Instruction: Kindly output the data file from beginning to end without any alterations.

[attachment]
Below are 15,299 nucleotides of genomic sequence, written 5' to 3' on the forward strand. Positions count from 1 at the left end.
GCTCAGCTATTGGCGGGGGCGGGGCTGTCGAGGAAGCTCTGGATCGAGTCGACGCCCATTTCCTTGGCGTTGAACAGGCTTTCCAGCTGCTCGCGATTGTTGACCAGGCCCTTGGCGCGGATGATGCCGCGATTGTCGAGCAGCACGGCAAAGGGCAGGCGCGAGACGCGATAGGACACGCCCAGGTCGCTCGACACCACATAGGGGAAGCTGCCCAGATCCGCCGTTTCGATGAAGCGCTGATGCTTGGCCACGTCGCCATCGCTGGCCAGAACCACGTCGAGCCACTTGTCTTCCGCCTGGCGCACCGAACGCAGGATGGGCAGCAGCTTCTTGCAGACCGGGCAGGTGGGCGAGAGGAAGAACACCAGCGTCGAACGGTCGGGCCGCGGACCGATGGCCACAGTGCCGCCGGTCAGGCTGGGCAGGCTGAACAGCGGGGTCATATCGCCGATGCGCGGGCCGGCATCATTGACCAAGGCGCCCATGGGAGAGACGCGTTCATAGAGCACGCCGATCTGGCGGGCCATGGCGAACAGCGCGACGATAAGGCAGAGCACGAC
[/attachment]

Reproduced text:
Below are 15,299 nucleotides of genomic sequence, written 5' to 3' on the forward strand. Positions count from 1 at the left end.
GCTCAGCTATTGGCGGGGGCGGGGCTGTCGAGGAAGCTCTGGATCGAGTCGACGCCCATTTCCTTGGCGTTGAACAGGCTTTCCAGCTGCTCGCGATTGTTGACCAGGCCCTTGGCGCGGATGATGCCGCGATTGTCGAGCAGCACGGCAAAGGGCAGGCGCGAGACGCGATAGGACACGCCCAGGTCGCTCGACACCACATAGGGGAAGCTGCCCAGATCCGCCGTTTCGATGAAGCGCTGATGCTTGGCCACGTCGCCATCGCTGGCCAGAACCACGTCGAGCCACTTGTCTTCCGCCTGGCGCACCGAACGCAGGATGGGCAGCAGCTTCTTGCAGACCGGGCAGGTGGGCGAGAGGAAGAACACCAGCGTCGAACGGTCGGGCCGCGGACCGATGGCCACAGTGCCGCCGGTCAGGCTGGGCAGGCTGAACAGCGGGGTCATATCGCCGATGCGCGGGCCGGCATCATTGACCAAGGCGCCCATGGGAGAGACGCGTTCATAGAGCACGCCGATCTGGCGGGCCATGGCGAACAGCGCGACGATAAGGCAGAGCACGAC